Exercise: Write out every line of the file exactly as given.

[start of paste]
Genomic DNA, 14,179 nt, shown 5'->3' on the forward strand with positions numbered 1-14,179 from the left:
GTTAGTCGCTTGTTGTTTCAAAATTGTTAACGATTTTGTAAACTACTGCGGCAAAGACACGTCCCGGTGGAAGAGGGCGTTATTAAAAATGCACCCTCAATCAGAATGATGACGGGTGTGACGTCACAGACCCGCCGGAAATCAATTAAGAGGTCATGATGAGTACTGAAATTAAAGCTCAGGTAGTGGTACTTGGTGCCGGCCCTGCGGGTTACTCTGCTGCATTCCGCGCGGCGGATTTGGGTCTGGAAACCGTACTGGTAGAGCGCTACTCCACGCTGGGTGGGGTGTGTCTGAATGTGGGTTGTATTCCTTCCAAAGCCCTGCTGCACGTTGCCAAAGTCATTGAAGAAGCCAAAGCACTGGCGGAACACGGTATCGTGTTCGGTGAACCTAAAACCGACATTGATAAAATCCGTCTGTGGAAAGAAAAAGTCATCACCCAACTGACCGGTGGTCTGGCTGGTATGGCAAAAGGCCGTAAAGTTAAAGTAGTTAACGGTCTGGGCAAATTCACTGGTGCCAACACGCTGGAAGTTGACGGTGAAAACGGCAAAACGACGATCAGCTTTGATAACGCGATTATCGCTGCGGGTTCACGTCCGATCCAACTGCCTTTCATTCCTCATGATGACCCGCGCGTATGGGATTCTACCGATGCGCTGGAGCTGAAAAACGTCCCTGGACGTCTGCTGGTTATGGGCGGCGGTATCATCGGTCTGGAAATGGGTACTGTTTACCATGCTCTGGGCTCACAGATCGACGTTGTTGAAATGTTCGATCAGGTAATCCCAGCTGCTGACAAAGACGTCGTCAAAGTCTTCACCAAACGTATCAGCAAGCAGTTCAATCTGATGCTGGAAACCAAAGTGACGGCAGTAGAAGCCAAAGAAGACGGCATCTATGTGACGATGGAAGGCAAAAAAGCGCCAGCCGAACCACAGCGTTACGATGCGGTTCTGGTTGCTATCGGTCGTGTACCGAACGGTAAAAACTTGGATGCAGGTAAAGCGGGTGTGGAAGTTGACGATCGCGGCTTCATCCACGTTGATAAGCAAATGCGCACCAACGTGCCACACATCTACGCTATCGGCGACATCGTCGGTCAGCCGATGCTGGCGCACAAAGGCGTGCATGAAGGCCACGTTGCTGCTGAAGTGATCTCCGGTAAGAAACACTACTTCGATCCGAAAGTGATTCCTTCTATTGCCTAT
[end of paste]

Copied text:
Genomic DNA, 14,179 nt, shown 5'->3' on the forward strand with positions numbered 1-14,179 from the left:
GTTAGTCGCTTGTTGTTTCAAAATTGTTAACGATTTTGTAAACTACTGCGGCAAAGACACGTCCCGGTGGAAGAGGGCGTTATTAAAAATGCACCCTCAATCAGAATGATGACGGGTGTGACGTCACAGACCCGCCGGAAATCAATTAAGAGGTCATGATGAGTACTGAAATTAAAGCTCAGGTAGTGGTACTTGGTGCCGGCCCTGCGGGTTACTCTGCTGCATTCCGCGCGGCGGATTTGGGTCTGGAAACCGTACTGGTAGAGCGCTACTCCACGCTGGGTGGGGTGTGTCTGAATGTGGGTTGTATTCCTTCCAAAGCCCTGCTGCACGTTGCCAAAGTCATTGAAGAAGCCAAAGCACTGGCGGAACACGGTATCGTGTTCGGTGAACCTAAAACCGACATTGATAAAATCCGTCTGTGGAAAGAAAAAGTCATCACCCAACTGACCGGTGGTCTGGCTGGTATGGCAAAAGGCCGTAAAGTTAAAGTAGTTAACGGTCTGGGCAAATTCACTGGTGCCAACACGCTGGAAGTTGACGGTGAAAACGGCAAAACGACGATCAGCTTTGATAACGCGATTATCGCTGCGGGTTCACGTCCGATCCAACTGCCTTTCATTCCTCATGATGACCCGCGCGTATGGGATTCTACCGATGCGCTGGAGCTGAAAAACGTCCCTGGACGTCTGCTGGTTATGGGCGGCGGTATCATCGGTCTGGAAATGGGTACTGTTTACCATGCTCTGGGCTCACAGATCGACGTTGTTGAAATGTTCGATCAGGTAATCCCAGCTGCTGACAAAGACGTCGTCAAAGTCTTCACCAAACGTATCAGCAAGCAGTTCAATCTGATGCTGGAAACCAAAGTGACGGCAGTAGAAGCCAAAGAAGACGGCATCTATGTGACGATGGAAGGCAAAAAAGCGCCAGCCGAACCACAGCGTTACGATGCGGTTCTGGTTGCTATCGGTCGTGTACCGAACGGTAAAAACTTGGATGCAGGTAAAGCGGGTGTGGAAGTTGACGATCGCGGCTTCATCCACGTTGATAAGCAAATGCGCACCAACGTGCCACACATCTACGCTATCGGCGACATCGTCGGTCAGCCGATGCTGGCGCACAAAGGCGTGCATGAAGGCCACGTTGCTGCTGAAGTGATCTCCGGTAAGAAACACTACTTCGATCCGAAAGTGATTCCTTCTATTGCCTAT